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Researcher Development Programme (RDP)

Researcher Development Programme (RDP) course timetable

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Sun 1 Aug – Fri 29 Oct

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September 2021

Tue 28
Engaged Researcher Online - Working With Schools (1 of 2) [Full] 13:00 - 14:30 Online

Engaging young people with your research can be very worthwhile and rewarding. This training session will support you with your public engagement work with schools by introducing you to the UK school system and discussing how public engagement work can fit with existing school priorities. We will consider ways in which your work can make an impact and briefly consider how public engagement can work with underrepresented groups and contribute to diversity and inclusion initiatives. You’ll be introduced to ways in which the University already works with schools to provide you with ideas for collaboration. Lastly, we’ll begin to think about how to plan and design activities suitable for school audiences.

At the end of this session, you’ll hopefully feel more confident about how to work effectively with schools and can start thinking about your own public engagement work. The group session will be followed by the opportunity for a one-to-one 15-minute session with the trainer where you can discuss your projects, ideas and questions and get project specific help.

This course will be led by Michelle Tang. Michelle currently works as the Deputy Head of Widening Participation for the University (within the Cambridge Admissions Office). In her role, she oversees a team who work with over 200 schools and 5000 school-aged students each year in a number of widening participation programmes including the University’s flagship HE+ programme, the Sutton Trust Summer Schools and the Insight programme. She has also previously worked as a Schools Liaison Officer, travelling and visiting schools all over the UK but particularly in Yorkshire, Berkshire and Scotland. Michelle completed the Teach First Leadership Development Programme in 2016, during which she worked as a primary school teacher in north London, and holds a PGCE from the Institute of Education. She is passionate about social mobility and the transformative power of education in closing equality gaps.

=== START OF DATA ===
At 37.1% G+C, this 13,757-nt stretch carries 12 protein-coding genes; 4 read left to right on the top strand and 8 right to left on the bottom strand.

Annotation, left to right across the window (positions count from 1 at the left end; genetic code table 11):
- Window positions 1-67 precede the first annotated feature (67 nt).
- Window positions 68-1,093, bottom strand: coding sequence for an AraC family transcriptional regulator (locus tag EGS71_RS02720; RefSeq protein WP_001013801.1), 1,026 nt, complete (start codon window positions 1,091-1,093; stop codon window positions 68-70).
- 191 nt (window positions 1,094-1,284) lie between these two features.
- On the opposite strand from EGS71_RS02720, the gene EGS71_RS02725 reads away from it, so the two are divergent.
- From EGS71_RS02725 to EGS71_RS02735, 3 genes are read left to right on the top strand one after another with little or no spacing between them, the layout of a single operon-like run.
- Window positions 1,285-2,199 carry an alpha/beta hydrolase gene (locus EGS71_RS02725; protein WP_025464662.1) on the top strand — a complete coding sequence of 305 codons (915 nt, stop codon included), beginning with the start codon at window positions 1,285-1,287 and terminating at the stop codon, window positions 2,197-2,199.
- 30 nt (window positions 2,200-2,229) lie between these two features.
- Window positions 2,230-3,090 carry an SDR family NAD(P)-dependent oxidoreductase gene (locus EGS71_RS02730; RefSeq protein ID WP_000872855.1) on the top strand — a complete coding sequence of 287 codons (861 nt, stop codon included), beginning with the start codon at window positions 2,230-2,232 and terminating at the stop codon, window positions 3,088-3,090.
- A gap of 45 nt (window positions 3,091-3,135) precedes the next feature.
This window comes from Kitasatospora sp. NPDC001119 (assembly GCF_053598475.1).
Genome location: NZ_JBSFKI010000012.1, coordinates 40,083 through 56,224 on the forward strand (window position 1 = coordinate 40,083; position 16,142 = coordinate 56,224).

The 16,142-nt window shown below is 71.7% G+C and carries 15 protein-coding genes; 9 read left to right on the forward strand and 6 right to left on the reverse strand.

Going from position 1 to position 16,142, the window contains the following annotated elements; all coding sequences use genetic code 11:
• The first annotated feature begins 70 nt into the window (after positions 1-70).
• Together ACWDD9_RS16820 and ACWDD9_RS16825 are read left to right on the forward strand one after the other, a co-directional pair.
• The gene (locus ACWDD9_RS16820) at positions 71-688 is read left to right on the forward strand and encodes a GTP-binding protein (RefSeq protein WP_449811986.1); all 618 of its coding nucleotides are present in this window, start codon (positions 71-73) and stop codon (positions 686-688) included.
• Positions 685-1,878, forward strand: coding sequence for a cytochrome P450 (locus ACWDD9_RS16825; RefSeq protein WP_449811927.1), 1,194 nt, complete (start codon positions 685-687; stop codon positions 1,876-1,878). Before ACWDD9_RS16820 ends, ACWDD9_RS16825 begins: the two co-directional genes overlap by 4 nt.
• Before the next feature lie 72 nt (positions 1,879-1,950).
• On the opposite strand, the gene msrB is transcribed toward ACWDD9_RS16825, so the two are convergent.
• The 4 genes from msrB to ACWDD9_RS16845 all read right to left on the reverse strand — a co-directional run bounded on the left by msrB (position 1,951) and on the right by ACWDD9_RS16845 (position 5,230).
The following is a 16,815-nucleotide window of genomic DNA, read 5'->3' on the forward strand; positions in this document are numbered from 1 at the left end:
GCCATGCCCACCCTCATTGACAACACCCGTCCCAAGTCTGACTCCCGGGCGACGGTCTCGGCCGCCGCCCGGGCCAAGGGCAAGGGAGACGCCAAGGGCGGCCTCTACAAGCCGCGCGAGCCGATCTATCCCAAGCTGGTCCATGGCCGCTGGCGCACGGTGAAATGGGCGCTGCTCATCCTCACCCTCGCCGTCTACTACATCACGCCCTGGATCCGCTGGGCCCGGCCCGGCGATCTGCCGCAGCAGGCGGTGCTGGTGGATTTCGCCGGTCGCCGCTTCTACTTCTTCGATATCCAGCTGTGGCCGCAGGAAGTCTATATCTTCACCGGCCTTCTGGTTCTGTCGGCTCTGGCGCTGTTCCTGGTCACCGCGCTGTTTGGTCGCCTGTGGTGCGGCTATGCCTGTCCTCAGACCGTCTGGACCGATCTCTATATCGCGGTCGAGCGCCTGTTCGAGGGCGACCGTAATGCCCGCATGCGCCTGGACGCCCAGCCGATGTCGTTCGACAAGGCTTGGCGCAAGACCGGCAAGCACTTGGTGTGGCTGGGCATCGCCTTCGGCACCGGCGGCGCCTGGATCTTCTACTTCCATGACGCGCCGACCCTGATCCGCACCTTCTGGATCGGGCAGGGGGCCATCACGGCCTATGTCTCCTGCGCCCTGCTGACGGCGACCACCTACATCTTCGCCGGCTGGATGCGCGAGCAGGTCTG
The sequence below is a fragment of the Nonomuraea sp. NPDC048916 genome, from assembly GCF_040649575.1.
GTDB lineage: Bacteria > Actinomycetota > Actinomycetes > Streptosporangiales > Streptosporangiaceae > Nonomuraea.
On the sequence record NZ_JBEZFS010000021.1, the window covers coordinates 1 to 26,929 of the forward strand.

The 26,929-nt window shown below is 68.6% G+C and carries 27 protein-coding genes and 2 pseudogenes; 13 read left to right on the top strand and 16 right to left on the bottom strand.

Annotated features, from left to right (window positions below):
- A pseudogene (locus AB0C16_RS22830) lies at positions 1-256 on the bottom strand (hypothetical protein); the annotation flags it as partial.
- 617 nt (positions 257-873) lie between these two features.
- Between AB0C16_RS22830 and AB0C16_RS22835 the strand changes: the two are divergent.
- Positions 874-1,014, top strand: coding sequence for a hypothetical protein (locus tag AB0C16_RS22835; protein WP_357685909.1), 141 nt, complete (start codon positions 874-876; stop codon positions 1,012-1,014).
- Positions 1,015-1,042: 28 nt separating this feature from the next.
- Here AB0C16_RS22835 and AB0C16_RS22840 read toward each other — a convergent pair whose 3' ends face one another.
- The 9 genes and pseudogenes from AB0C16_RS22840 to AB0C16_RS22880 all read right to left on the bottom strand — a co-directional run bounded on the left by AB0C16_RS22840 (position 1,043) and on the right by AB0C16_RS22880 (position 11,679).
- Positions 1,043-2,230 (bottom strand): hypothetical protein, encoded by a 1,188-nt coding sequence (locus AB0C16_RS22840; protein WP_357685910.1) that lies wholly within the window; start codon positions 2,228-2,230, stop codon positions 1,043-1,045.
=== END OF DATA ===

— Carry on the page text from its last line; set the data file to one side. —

October 2021

Fri 1
Engaged Researcher Online - Working With Schools (2 of 2) [Full] 10:00 - 12:00 Online

Engaging young people with your research can be very worthwhile and rewarding. This training session will support you with your public engagement work with schools by introducing you to the UK school system and discussing how public engagement work can fit with existing school priorities. We will consider ways in which your work can make an impact and briefly consider how public engagement can work with underrepresented groups and contribute to diversity and inclusion initiatives. You’ll be introduced to ways in which the University already works with schools to provide you with ideas for collaboration. Lastly, we’ll begin to think about how to plan and design activities suitable for school audiences.

At the end of this session, you’ll hopefully feel more confident about how to work effectively with schools and can start thinking about your own public engagement work. The group session will be followed by the opportunity for a one-to-one 15-minute session with the trainer where you can discuss your projects, ideas and questions and get project specific help.